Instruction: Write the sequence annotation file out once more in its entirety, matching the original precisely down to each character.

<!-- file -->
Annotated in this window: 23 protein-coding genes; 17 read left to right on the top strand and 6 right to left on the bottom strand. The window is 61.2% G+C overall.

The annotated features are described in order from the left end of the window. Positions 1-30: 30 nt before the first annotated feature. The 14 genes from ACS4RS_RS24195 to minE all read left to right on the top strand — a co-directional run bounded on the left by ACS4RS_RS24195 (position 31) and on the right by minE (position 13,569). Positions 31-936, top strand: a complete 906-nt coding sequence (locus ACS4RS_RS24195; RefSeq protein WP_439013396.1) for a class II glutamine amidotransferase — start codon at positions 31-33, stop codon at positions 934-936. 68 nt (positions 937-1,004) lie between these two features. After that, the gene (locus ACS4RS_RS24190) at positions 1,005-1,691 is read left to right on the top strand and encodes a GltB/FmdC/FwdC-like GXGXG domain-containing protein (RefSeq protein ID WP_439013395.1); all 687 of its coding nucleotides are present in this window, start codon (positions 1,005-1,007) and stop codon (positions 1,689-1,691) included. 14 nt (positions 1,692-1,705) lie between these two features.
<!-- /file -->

Annotated in this window: 23 protein-coding genes; 17 read left to right on the top strand and 6 right to left on the bottom strand. The window is 61.2% G+C overall.

The annotated features are described in order from the left end of the window. Positions 1-30: 30 nt before the first annotated feature. The 14 genes from ACS4RS_RS24195 to minE all read left to right on the top strand — a co-directional run bounded on the left by ACS4RS_RS24195 (position 31) and on the right by minE (position 13,569). Positions 31-936, top strand: a complete 906-nt coding sequence (locus ACS4RS_RS24195; RefSeq protein WP_439013396.1) for a class II glutamine amidotransferase — start codon at positions 31-33, stop codon at positions 934-936. 68 nt (positions 937-1,004) lie between these two features. After that, the gene (locus ACS4RS_RS24190) at positions 1,005-1,691 is read left to right on the top strand and encodes a GltB/FmdC/FwdC-like GXGXG domain-containing protein (RefSeq protein ID WP_439013395.1); all 687 of its coding nucleotides are present in this window, start codon (positions 1,005-1,007) and stop codon (positions 1,689-1,691) included. 14 nt (positions 1,692-1,705) lie between these two features.